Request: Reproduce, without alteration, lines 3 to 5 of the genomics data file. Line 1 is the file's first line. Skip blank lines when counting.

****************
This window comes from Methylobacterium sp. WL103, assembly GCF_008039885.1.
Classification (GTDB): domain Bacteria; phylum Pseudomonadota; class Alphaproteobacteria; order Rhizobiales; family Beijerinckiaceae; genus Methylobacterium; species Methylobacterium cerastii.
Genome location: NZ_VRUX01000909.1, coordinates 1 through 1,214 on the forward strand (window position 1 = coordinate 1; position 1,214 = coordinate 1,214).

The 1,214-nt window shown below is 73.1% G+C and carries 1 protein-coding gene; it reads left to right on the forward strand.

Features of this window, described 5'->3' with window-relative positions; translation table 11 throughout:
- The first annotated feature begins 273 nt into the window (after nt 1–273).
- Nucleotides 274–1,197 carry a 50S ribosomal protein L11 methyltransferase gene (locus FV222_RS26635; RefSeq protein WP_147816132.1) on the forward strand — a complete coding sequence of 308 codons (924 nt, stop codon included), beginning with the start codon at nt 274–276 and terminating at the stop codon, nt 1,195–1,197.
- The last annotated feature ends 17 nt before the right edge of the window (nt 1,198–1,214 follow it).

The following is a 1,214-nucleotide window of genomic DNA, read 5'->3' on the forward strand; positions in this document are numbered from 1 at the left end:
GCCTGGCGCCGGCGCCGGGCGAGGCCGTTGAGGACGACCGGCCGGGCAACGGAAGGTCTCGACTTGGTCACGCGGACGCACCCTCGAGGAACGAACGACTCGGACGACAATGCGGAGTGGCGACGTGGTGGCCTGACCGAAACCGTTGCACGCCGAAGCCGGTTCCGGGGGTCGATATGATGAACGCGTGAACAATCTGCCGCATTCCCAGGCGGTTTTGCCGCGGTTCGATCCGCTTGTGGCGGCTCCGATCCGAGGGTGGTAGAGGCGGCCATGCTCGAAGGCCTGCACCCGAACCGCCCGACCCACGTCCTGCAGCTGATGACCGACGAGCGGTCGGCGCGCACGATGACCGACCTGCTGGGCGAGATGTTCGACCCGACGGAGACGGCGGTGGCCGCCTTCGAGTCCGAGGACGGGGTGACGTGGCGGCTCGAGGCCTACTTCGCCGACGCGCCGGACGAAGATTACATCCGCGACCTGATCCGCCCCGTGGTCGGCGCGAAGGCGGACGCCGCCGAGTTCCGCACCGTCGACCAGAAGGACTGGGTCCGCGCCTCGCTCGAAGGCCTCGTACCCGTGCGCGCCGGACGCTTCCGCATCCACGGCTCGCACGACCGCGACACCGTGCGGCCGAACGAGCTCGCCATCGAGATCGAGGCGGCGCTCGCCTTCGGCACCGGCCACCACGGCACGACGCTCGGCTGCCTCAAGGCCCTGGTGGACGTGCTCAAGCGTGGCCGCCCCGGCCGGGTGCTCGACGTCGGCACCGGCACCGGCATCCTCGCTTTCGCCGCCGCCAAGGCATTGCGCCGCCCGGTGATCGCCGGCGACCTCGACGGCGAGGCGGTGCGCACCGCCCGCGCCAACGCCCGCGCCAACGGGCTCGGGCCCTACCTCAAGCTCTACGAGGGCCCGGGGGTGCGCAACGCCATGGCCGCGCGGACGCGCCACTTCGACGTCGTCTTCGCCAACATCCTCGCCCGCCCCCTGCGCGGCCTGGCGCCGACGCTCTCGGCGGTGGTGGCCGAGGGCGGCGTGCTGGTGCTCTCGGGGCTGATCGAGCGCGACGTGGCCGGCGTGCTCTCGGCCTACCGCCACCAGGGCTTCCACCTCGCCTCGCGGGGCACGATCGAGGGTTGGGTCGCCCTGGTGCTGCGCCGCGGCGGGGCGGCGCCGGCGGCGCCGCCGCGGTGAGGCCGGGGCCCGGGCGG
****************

Genome location: NZ_VRUX01000909.1, coordinates 1 through 1,214 on the forward strand (window position 1 = coordinate 1; position 1,214 = coordinate 1,214).

The 1,214-nt window shown below is 73.1% G+C and carries 1 protein-coding gene; it reads left to right on the forward strand.

Features of this window, described 5'->3' with window-relative positions; translation table 11 throughout: